In the sport of Sumo, there is some cool research comparing body composition among various levels of competition. If p-ratios had a strong, independent impact on lean mass accretion, one might expect that as Sumo athletes get larger and larger as they ascend to higher levels of competition, fat-free mass gains would become increasingly harder to come by. However, that’s not the case in the cross-sectional data available.

    [...]

    In 1999, Hattori et al published a paper documenting body composition values in Sumo athletes in four different levels of competition, listed in descending order of competitive rank: Sekitori, Maku****a, Sandanme, and Shindeshi. In the Shindeshi league (mean age 18.7 years), Hattori et al reported a mean body mass of 110.7kg, with 27.4% body-fat and a fat-free mass index of 25.0 kg/m2. The Sandanme league (mean age 19.8 years) was similar: 109.3kg, 28.2% body-fat, and a fat-free mass index of 24.3 kg/m2. The highest competitive class measured in the study was the Sekitori (mean age 25.6 years); despite a much higher mean body mass (154.2kg), body-fat percentage was similar (28.6%), and the average fat-free mass index value was quite high (33.6 kg/m2). If any group of athletes were to achieve high enough body-fat levels to markedly impair their p-ratio and blunt future lean mass gains, you’d have to assume that athletes ascending to the higher ranks of Sumo would be the most likely group to demonstrate this effect.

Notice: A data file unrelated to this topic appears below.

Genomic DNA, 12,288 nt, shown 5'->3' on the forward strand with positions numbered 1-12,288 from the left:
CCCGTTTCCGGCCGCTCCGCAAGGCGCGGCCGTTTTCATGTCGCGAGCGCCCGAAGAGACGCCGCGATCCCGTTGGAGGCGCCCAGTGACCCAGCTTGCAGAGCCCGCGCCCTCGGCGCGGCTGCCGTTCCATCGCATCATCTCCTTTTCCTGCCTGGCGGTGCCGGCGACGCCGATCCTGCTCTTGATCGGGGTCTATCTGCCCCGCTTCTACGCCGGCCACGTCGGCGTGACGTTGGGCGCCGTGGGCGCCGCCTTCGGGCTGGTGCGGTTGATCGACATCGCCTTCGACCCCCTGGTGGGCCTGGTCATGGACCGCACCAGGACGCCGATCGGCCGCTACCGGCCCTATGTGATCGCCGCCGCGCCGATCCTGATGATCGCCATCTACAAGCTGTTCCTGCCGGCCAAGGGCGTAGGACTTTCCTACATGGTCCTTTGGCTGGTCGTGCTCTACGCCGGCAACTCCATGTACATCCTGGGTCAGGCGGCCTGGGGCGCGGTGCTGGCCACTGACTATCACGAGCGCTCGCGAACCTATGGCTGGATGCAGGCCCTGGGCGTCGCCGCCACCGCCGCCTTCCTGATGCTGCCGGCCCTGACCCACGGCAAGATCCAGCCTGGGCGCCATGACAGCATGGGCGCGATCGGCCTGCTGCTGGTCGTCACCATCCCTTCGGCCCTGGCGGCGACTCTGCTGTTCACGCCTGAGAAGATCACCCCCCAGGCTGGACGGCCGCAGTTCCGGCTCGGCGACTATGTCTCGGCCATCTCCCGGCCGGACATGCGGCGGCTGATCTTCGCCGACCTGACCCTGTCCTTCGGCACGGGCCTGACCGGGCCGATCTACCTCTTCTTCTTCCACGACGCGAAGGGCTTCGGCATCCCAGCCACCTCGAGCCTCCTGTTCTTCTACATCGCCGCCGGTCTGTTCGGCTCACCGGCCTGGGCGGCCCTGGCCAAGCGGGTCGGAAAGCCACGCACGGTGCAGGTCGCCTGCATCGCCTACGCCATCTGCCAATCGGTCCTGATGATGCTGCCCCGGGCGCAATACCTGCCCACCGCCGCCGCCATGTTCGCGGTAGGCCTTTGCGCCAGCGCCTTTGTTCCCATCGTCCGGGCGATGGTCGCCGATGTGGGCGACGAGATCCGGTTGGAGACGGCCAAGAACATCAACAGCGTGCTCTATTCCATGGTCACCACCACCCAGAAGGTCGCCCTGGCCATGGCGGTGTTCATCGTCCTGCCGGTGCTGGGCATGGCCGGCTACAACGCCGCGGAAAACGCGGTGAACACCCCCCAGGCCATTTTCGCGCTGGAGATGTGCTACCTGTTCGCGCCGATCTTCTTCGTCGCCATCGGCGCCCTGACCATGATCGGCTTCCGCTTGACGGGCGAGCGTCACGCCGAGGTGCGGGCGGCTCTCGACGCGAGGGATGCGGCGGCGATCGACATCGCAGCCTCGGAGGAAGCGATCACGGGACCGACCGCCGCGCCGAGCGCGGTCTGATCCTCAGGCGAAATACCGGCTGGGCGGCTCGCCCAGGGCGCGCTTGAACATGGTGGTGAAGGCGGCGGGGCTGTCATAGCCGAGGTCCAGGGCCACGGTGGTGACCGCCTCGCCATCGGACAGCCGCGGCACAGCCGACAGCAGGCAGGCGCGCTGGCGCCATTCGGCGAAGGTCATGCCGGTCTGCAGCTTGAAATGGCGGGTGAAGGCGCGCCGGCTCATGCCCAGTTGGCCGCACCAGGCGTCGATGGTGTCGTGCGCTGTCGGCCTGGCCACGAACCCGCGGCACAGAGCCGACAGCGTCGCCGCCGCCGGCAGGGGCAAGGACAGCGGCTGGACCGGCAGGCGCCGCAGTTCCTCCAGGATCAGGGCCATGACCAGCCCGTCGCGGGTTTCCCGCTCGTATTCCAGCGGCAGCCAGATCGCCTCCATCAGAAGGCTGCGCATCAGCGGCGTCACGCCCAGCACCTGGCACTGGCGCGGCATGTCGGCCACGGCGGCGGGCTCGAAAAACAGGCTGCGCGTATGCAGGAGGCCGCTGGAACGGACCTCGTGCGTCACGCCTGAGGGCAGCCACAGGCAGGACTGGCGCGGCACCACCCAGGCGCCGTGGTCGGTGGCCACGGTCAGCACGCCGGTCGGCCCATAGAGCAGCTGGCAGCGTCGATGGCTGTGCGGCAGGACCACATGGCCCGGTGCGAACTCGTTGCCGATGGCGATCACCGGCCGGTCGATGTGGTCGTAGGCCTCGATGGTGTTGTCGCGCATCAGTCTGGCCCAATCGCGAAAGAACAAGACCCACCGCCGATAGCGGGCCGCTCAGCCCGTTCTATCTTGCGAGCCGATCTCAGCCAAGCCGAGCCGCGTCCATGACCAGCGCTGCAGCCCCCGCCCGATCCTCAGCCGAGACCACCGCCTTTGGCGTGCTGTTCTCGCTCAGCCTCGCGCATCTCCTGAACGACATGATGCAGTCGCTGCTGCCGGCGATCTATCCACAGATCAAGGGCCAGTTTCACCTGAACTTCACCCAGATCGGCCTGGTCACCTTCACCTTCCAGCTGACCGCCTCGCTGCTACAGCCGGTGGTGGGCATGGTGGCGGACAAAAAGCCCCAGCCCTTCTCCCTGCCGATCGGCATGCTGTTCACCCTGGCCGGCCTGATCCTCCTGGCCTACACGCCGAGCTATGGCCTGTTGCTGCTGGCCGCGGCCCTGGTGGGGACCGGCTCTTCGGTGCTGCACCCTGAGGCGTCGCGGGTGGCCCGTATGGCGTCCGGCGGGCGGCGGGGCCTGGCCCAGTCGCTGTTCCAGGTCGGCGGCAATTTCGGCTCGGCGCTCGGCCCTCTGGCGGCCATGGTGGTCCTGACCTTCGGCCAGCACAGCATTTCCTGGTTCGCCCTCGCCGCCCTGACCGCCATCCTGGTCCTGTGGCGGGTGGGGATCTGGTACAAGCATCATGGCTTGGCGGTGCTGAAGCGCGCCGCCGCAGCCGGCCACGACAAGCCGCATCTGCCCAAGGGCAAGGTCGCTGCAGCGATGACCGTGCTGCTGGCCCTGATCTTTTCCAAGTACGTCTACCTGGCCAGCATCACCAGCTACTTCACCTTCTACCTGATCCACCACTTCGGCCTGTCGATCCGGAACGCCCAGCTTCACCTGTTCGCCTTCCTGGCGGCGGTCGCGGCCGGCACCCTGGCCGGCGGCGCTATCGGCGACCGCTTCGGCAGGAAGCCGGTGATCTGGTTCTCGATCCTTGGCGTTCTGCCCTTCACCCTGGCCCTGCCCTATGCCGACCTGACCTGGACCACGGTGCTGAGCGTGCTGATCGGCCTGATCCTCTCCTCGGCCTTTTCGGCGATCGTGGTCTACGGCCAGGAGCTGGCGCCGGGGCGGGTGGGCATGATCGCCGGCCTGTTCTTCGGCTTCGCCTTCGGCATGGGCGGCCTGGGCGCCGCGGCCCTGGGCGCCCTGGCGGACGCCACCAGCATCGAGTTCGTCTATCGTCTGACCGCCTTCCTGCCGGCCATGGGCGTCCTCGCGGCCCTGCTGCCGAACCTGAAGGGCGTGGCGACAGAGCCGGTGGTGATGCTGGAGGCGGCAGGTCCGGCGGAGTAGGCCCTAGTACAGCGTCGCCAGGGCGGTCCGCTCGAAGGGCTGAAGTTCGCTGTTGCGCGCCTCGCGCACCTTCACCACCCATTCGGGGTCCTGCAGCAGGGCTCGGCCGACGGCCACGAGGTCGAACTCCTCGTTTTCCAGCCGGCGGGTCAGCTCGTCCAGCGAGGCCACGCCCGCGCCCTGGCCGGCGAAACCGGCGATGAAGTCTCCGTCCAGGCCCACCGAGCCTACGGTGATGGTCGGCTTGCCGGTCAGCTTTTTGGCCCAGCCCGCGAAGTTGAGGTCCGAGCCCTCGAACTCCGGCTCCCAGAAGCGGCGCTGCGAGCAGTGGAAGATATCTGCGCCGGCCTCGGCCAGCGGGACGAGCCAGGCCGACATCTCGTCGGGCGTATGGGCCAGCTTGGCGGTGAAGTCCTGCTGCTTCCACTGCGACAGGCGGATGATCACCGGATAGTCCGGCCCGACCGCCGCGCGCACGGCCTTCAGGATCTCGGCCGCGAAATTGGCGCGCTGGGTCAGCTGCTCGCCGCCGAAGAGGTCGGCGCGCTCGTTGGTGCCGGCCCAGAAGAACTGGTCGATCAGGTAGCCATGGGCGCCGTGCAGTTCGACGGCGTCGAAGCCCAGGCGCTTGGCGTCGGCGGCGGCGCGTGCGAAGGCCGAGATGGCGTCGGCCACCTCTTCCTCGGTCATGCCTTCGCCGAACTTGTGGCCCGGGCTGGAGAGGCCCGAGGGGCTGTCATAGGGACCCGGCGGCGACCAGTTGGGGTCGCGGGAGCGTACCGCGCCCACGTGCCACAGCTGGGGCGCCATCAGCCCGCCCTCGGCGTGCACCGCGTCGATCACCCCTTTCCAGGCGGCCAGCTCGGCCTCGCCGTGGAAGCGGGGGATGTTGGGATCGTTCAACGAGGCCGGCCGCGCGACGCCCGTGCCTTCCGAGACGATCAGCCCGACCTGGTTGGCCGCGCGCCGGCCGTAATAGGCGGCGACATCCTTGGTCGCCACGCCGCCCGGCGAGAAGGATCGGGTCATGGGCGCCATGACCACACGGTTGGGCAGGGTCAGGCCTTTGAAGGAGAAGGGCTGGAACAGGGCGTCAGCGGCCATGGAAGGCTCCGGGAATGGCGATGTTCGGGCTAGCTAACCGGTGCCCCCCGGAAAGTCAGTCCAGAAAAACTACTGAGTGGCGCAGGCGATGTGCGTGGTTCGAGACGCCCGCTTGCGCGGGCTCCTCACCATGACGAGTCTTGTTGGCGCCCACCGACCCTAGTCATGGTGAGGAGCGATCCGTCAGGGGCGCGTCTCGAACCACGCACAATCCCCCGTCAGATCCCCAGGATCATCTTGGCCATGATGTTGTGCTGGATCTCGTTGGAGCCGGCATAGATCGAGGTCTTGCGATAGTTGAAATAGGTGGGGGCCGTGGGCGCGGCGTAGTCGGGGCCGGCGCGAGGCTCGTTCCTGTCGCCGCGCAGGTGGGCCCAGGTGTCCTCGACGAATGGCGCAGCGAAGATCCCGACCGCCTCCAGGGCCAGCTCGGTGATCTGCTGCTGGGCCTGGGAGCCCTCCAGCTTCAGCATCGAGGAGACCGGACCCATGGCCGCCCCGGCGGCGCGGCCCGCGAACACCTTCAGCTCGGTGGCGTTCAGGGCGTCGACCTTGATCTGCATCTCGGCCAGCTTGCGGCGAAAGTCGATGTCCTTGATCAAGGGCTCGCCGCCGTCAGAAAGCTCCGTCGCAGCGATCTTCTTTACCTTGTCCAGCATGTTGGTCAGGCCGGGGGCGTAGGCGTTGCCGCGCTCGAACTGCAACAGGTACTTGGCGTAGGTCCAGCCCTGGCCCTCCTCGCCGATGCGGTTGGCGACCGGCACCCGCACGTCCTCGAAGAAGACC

[...]

    A huge limitation of this Sumo literature is that we are trying to make longitudinal inferences about cross-sectional data, so this evidence should be taken with a grain of salt. Fortunately, we can also find some evidence in longitudinal studies in collegiate American football players.
    In a similar study, Jacobson et al examined longitudinal changes while comparing only two subgroups of athletes (skill versus linemen). The linemen were 22.5% body-fat at baseline, and the skill group athletes were 8.4% body-fat at baseline. In the first year of observation, the skill players gained 6kg of fat-free mass and about 0.1kg of fat mass. In contrast, the linemen gained 6.5kg of fat-free mass and lost around 4kg of fat mass. Once again, the linemen gained more lean mass while losing more fat mass.